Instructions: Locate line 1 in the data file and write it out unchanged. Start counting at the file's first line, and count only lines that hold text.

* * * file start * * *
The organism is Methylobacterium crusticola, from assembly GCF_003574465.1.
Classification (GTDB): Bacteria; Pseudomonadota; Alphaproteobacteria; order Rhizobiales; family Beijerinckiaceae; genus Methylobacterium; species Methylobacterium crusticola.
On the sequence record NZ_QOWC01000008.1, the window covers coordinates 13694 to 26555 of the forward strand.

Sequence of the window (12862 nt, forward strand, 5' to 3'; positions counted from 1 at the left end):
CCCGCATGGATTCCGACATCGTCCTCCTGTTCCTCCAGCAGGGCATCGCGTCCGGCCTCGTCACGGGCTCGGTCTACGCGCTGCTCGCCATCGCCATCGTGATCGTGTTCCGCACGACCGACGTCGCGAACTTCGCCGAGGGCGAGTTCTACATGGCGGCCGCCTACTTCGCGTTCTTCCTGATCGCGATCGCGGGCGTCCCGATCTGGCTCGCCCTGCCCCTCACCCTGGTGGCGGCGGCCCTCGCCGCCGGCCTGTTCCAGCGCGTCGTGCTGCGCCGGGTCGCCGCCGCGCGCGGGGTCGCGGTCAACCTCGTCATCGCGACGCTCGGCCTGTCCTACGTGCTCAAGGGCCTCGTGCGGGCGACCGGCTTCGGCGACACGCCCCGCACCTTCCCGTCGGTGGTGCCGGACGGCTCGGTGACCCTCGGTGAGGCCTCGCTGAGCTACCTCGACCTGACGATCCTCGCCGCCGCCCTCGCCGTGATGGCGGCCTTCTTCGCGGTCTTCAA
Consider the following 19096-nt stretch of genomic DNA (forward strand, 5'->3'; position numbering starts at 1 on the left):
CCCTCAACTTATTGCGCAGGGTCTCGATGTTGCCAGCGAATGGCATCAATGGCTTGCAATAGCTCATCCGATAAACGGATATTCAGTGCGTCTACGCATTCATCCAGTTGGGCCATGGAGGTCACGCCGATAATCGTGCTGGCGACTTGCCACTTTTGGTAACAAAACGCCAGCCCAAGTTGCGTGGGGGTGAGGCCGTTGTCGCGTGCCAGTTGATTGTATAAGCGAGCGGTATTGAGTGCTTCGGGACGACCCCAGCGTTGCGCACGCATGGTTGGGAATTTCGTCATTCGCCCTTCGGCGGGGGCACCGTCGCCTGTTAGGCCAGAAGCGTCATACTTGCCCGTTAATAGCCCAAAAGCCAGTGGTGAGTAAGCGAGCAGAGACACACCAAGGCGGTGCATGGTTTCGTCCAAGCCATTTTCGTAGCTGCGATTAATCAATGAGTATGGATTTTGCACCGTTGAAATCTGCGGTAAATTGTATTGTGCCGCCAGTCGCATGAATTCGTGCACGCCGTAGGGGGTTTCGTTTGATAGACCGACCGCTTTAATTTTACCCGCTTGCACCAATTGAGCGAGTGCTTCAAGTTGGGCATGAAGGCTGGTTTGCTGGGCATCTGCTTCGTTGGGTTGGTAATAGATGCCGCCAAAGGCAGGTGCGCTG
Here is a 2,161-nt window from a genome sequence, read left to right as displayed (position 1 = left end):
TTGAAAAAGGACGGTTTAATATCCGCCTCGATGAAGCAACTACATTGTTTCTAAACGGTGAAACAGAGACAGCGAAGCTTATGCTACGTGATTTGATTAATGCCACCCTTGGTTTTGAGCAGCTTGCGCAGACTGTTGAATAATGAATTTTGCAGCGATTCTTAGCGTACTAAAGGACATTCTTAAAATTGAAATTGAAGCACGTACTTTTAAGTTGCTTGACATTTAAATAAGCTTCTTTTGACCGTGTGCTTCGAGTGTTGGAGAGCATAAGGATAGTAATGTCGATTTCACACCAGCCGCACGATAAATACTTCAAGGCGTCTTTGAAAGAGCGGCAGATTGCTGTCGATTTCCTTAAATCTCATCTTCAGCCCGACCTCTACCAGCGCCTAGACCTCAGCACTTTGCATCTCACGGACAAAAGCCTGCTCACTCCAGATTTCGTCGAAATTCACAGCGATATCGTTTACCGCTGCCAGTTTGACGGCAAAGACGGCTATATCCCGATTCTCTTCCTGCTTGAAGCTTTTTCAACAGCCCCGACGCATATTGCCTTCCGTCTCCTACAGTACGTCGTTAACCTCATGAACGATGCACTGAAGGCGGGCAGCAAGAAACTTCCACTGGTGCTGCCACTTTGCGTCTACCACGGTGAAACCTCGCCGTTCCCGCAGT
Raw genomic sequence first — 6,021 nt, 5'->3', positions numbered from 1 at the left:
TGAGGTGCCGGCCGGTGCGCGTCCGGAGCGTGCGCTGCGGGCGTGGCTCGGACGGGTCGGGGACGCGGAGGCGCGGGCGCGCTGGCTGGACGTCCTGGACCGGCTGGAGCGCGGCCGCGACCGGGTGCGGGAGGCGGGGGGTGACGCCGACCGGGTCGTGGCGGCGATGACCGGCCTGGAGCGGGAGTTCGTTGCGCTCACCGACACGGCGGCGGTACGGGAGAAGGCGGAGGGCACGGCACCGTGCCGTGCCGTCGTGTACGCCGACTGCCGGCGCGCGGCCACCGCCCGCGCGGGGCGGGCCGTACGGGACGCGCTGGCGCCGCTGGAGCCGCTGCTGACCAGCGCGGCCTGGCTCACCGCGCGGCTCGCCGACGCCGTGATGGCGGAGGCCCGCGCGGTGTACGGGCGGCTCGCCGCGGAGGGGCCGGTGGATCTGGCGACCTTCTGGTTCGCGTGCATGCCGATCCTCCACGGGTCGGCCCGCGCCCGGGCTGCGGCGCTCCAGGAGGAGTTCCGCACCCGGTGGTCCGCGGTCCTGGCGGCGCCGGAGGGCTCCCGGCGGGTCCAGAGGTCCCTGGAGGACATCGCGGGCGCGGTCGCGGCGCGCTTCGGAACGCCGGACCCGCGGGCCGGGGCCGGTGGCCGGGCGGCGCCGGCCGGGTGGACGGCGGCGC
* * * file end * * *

The organism is Methylobacterium crusticola, from assembly GCF_003574465.1.